Christiane Desroches Noblecourt, a pioneering French Egyptologist who prodded Gen. Gamal Abdel Nasser to help salvage Nubia’s vaunted antiquities, has died. She was 97.

Ms. Desroches Noblecourt died on Thursday at a hospital in Epernay, east of Paris, where she had been taken after a recent stroke, said Anne Francoise, treasurer of a retirement home in the nearby town of Sezanne where Ms. Desroches Noblecourt lived the last few years.

Born on November 17, 1913 in Paris, Ms. Desroches Noblecourt developed an early passion for Egypt after reading about the discovery of King Tut’s tomb in the early 1920s. She later studied at the Louvre and the Sorbonne.

After an initial trip to Egypt in the late 1930s, she became the first woman to be put on a stipend with the Cairo-based French Institute of Oriental Archaeology — cracking a male-dominated world of Egyptology.

In a statement, President Nicolas Sarkozy paid tribute to Ms. Desroches Noblecourt as the “grande dame of the Nile,” who blended scientific rigor with the qualities of “the most passionate of educators.”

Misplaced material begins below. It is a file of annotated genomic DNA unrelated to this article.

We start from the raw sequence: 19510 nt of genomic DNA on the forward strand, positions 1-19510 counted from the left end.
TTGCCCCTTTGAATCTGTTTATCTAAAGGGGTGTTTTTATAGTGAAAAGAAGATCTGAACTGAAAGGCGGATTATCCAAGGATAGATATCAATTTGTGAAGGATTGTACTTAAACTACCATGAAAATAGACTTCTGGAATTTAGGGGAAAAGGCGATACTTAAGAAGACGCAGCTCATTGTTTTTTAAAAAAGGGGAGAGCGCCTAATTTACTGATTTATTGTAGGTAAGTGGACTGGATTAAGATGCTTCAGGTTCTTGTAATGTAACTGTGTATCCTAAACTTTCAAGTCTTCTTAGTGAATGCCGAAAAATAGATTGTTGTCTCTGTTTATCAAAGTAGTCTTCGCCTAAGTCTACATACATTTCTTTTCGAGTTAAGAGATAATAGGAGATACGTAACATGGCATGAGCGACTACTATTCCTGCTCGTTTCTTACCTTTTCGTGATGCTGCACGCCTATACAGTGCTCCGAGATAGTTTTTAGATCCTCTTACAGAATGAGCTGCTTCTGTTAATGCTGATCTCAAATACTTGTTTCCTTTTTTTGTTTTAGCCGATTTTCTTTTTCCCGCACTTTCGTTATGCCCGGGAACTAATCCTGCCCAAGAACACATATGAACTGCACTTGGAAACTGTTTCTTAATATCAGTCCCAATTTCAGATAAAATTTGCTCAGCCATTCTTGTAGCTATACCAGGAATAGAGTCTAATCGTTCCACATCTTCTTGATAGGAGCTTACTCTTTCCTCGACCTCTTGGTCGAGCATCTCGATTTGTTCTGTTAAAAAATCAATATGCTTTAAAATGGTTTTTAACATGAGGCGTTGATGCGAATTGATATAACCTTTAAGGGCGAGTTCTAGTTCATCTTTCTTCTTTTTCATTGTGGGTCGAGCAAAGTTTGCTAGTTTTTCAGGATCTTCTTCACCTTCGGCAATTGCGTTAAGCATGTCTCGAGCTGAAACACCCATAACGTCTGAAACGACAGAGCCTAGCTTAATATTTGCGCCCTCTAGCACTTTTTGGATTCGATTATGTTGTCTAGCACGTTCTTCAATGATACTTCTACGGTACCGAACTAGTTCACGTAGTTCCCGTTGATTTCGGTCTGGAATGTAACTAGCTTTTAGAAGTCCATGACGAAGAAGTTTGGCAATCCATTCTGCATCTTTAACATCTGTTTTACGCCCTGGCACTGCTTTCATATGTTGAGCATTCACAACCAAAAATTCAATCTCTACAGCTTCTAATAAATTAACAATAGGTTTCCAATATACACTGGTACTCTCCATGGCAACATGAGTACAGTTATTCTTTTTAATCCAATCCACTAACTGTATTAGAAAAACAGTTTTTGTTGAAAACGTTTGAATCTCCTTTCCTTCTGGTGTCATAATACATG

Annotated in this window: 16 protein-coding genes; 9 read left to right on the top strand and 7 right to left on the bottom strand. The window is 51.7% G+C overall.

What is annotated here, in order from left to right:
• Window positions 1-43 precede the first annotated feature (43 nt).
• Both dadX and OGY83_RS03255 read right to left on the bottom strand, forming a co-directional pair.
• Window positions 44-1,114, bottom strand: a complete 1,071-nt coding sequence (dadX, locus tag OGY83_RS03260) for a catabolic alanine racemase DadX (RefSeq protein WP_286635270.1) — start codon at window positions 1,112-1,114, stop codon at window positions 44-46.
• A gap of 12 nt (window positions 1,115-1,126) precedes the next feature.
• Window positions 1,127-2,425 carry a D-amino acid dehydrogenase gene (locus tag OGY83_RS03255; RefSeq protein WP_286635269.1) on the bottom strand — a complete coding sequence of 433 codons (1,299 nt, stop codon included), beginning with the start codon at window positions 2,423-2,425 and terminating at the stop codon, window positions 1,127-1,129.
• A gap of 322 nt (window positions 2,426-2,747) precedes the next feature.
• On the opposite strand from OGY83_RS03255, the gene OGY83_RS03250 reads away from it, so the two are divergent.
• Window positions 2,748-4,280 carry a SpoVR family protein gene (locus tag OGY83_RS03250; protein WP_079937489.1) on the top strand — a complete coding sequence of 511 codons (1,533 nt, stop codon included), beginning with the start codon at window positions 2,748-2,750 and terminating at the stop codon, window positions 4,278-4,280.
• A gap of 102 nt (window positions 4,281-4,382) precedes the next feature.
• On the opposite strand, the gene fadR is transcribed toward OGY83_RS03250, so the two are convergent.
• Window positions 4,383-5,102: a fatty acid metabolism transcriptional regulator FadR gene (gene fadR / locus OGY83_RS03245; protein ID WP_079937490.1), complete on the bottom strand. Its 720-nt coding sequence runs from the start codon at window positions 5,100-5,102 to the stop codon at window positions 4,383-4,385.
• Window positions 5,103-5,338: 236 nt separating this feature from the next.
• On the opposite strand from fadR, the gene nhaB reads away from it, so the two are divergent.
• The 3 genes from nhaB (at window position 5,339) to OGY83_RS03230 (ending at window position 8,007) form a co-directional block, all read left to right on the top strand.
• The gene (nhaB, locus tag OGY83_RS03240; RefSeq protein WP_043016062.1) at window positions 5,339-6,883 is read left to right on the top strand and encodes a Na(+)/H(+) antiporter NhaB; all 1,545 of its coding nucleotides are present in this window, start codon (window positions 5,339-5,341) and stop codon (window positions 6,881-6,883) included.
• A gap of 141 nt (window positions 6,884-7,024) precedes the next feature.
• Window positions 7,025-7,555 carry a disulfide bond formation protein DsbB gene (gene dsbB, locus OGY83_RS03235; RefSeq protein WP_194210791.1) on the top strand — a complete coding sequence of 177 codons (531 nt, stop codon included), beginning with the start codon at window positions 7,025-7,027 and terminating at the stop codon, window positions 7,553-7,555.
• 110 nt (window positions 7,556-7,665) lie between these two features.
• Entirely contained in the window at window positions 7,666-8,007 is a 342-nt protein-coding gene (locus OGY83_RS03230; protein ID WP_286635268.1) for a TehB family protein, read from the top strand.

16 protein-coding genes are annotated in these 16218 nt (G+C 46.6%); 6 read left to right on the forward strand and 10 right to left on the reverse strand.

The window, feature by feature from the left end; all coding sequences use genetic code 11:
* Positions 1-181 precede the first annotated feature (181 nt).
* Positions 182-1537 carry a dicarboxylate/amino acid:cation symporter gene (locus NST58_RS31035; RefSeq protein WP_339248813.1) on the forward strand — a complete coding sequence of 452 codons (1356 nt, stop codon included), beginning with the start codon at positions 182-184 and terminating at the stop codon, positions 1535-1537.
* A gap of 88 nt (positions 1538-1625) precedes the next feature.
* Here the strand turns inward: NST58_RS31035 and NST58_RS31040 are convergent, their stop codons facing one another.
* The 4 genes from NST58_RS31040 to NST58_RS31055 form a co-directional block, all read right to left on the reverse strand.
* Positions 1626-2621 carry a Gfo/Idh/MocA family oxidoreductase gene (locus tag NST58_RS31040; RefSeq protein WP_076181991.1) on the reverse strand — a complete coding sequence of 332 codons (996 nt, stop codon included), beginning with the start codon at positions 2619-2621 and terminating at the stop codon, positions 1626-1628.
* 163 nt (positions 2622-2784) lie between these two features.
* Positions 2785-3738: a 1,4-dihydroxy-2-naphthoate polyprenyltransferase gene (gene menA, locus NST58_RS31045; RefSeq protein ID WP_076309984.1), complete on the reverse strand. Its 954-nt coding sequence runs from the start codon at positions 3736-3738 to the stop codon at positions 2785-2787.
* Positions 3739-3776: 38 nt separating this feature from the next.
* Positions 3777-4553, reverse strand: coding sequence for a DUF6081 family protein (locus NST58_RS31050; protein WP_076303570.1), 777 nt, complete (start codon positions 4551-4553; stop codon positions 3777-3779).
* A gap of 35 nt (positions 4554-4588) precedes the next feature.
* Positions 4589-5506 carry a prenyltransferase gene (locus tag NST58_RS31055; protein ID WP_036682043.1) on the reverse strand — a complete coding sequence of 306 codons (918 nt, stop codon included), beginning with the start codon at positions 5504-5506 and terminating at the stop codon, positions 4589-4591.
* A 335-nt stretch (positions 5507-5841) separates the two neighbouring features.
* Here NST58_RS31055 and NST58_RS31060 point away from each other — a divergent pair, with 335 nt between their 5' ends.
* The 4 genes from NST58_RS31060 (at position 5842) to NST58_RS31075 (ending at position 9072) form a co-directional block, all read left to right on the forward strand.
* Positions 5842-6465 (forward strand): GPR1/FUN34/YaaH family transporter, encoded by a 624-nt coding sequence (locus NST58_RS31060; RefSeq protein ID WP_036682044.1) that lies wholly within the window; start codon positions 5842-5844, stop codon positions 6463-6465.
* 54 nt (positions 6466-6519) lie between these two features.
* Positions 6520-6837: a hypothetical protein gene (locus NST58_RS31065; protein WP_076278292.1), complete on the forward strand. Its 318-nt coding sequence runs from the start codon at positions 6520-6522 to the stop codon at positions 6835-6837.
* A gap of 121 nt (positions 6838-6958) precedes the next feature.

After Egyptian officials began planning the Aswan High Dam project on the Nile in 1954, Ms. Desroches Noblecourt met Nasser to air concerns that 32 ancient temples and chapels in southern Nubia were facing submersion.

In an interview with Le Monde newspaper in 2007, she recalled how she told him “let me handle it, I’ll go talk to UNESCO on your behalf,” she was quoted as saying. “He trusted me and let me do it. He was brilliant.”

Paris-based UNESCO then helped mobilise nearly 50 countries for a vast project in the 1960s to dismantle, move and reconstruct the antiquities — including massive statues of Pharaoh Ramses II at Abu Simbel, which were broken down into 1,000 pieces and rebuilt over four years.

Ms. Desroches Noblecourt helped organise a Louvre exhibit in 1967 about King Tut’s treasure that drew more than a million visitors.

During World War II, Ms. Desroches Noblecourt frequented some members of the French Resistance and was arrested in December 1940. “I thought I was done for,” she told Le Monde. “I told them what I thought of them, and I don’t know why, they let me go after two days.”

Christiane Ziegler, a former curator at the Louvre’s Egyptology department, called Ms. Desroches Noblecourt “very dynamic, but also very tiring — she wanted everything done in a minute! She had a lot of charisma and spoke well, and really cared for the greater public.”

Ms. Desroches Noblecourt wrote dozens of books, including The Fabulous Heritage of Egypt that was a best-seller in France in 2004 and 2005.

A funeral was planned on Monday in the nearby town of Mondemont-Montgivroux, according to Ms. Francoise, of the retirement home. She is survived by a son.

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